Pirates of the Caribbean: Dead Men Tell No Tales Movie Review
You know, I remember a time when the idea of a new Pirates of the Caribbean movie was an exciting proposition. The original film, Pirates of the Caribbean: Curse of the Black Pearl remains one of the most fun movies of the past couple decades. Fifteen years later, here we are at the fifth movie, Pirates of the Caribbean: Dead Men Tell No Tales, and after this, one can only hope there is finally no more wind in this franchise’s sails.
On the surface, Pirates of the Caribbean: Dead Men Tell No Tales does a lot of things right. It’s much more grounded and less anchored by the series’ convoluted mythos than the past three films, and it finally sticks Jack Sparrow back where he belongs, in the background. Sadly, it doesn’t do enough, especially in recapturing the wit and swashbuckling adventure of the first movies, or even the zaniness of the first trilogy.
Pirates of the Caribbean: Dead Men Tell No Tales follows the son of Will Turner and Elizabeth Swann, Henry Turner, who is seeking a way to break the Dutchman’s curse placed upon his father. This quest puts him on an encounter with the ghost of the pirate hunter Captain Salazar, seeking to break a curse of his own, who directs young Turner to the one man who can break both curses: Captain Jack Sparrow. The resulting quest will have him cross paths with everyone from the Royal Navy to a woman accused of witchcraft, as he seeks the legendary Trident of Poseidon.
One of the biggest issues with Pirates of the Caribbean: Dead Men Tell No Tales is an odd one for the franchises – whereas the sequels suffered for having too much story, this one suffers for having too little, while still focusing too much on a handful of subplots that really go nowhere. These range from yet another plot revolving around Jack Sparrow’s magical compass, a running gag involving people thinking our lead heroine is a witch because she’s literate that never really sticks, and a couple interested parties that the movie could have cut out entirely. All that time and attention could have been better spent fleshing out the fetch quest main plot, especially since it still tends to be forced and exposition heavy.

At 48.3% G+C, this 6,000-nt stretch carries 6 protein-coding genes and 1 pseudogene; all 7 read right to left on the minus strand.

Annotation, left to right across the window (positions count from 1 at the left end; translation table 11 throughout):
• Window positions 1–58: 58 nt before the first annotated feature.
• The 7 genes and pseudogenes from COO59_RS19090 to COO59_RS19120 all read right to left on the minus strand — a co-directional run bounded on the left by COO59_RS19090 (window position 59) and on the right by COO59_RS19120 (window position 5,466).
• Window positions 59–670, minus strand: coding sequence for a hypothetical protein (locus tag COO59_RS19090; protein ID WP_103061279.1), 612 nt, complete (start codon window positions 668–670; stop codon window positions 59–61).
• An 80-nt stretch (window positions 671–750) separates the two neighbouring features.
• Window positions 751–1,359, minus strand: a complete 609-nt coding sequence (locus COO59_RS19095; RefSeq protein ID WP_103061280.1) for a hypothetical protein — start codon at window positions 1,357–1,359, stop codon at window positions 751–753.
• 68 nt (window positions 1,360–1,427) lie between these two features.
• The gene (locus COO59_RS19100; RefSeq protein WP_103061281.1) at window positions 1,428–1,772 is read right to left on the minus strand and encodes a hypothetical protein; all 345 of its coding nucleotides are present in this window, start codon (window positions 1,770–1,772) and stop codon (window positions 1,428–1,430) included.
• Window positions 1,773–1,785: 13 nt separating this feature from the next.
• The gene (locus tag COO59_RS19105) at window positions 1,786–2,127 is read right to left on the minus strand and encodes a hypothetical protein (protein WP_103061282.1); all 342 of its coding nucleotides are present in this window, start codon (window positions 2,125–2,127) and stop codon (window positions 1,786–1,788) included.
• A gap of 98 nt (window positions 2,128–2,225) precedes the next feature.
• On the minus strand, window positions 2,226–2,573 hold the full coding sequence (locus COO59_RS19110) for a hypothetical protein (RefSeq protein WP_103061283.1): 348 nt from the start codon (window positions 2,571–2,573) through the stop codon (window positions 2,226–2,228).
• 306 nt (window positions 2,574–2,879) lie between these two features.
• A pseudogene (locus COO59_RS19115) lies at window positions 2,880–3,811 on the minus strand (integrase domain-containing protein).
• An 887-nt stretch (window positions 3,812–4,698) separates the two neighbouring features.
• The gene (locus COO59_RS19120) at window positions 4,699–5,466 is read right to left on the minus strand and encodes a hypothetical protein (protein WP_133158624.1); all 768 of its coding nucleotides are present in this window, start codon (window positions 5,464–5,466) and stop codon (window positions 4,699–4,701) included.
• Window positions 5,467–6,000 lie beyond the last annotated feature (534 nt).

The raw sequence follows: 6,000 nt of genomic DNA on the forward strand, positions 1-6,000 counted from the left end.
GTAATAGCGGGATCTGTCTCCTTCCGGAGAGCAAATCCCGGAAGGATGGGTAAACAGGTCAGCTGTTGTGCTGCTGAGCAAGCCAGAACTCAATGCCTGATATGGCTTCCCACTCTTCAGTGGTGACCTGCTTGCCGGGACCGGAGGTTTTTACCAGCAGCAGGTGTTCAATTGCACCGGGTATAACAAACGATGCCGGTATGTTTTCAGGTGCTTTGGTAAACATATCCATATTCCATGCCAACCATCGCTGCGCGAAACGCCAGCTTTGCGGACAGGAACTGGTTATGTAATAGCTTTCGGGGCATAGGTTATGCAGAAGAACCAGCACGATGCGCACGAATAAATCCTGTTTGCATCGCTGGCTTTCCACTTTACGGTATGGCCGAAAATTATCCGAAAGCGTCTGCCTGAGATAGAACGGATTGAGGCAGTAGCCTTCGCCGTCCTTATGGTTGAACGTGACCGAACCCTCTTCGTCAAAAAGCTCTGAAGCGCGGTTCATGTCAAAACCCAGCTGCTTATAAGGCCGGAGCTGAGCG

Johnny Depp is once again on autopilot phoning it in as Captain Jack Sparrow, and given the character spends half the movie drunk, I wonder if he only showed up because there was an open bar on set. That said, one of the best things I have to say about Pirates of the Caribbean: Dead Men Tell No Tales is that it puts Depp and Sparrow in the background, letting new characters take center stage.
Sadly, those new characters are rather unforgettably played by Brenton Thwaites and Kaya Scodelario, who lack the chemistry, charisma or acting ability to carry the film, with Scodelario being an especially weak point of the movie. The two make a good case for why the first Pirates movie owed as much of its appeal to Orlando Bloom and Keira Knightley, who both show up here for all too brief cameos. Geoffrey Rush almost makes up for it with another scenery-chewing turn as Captain Barbossa. Javier Bardem is for the most part wasted as the ghostly villain Salazar, though he does get a few standout moments, though one wishes he might have gotten a few more to give him some more menace.
I have to say the thing that disappoints me the most about Pirates of the Caribbean: Dead Men Tell No Tales though is that directors Joachim Ronning and Espen Sandburg, the men who helmed the fantastic Kon-Tiki, have delivered yet another CGI heavy mostly unexceptional film. One of the reasons that Pirates of the Caribbean: Curse of the Black Pearl has aged as well as it has is that so much of the effects and action in the movie were practical – in the sequels meanwhile, even the skies are digital. That’s not to say there aren’t bits that standout – there is a great flashback sequence with some great naval combat, and I will never be too upset with a movie that has undead sharks. The fact remains though: I wanted more, and I expected more.
That in the end, may be the big issue with Pirates of the Caribbean: Dead Men Tell No Tales, not that it’s terrible, but that it’s flat and forgettable. It’s probably the best Pirates of the Caribbean movie in at least a decade, but that’s a bar so low at this point it’s practically underwater. The movie has its moments, but just once, I’d like to see another Pirates movie that has much swashbuckling and energy as the first movie. A movie that could do that would be a treasure – Pirates of the Caribbean: Dead Men Tell No Tales is just fool’s gold.